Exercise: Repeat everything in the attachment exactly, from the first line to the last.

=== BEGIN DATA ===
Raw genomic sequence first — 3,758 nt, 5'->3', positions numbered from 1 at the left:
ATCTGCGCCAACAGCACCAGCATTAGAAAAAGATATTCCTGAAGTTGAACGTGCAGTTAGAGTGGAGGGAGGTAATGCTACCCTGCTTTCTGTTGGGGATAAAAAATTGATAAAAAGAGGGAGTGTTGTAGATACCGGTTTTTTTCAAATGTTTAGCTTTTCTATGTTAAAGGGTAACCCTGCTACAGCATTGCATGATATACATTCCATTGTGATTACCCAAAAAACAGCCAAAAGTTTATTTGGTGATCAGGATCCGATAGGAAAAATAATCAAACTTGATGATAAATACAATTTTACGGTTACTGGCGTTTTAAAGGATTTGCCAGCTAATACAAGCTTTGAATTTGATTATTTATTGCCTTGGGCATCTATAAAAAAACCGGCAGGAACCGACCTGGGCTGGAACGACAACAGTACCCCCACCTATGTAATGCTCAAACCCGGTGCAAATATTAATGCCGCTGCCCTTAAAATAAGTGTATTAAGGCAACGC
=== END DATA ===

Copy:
Raw genomic sequence first — 3,758 nt, 5'->3', positions numbered from 1 at the left:
ATCTGCGCCAACAGCACCAGCATTAGAAAAAGATATTCCTGAAGTTGAACGTGCAGTTAGAGTGGAGGGAGGTAATGCTACCCTGCTTTCTGTTGGGGATAAAAAATTGATAAAAAGAGGGAGTGTTGTAGATACCGGTTTTTTTCAAATGTTTAGCTTTTCTATGTTAAAGGGTAACCCTGCTACAGCATTGCATGATATACATTCCATTGTGATTACCCAAAAAACAGCCAAAAGTTTATTTGGTGATCAGGATCCGATAGGAAAAATAATCAAACTTGATGATAAATACAATTTTACGGTTACTGGCGTTTTAAAGGATTTGCCAGCTAATACAAGCTTTGAATTTGATTATTTATTGCCTTGGGCATCTATAAAAAAACCGGCAGGAACCGACCTGGGCTGGAACGACAACAGTACCCCCACCTATGTAATGCTCAAACCCGGTGCAAATATTAATGCCGCTGCCCTTAAAATAAGTGTATTAAGGCAACGC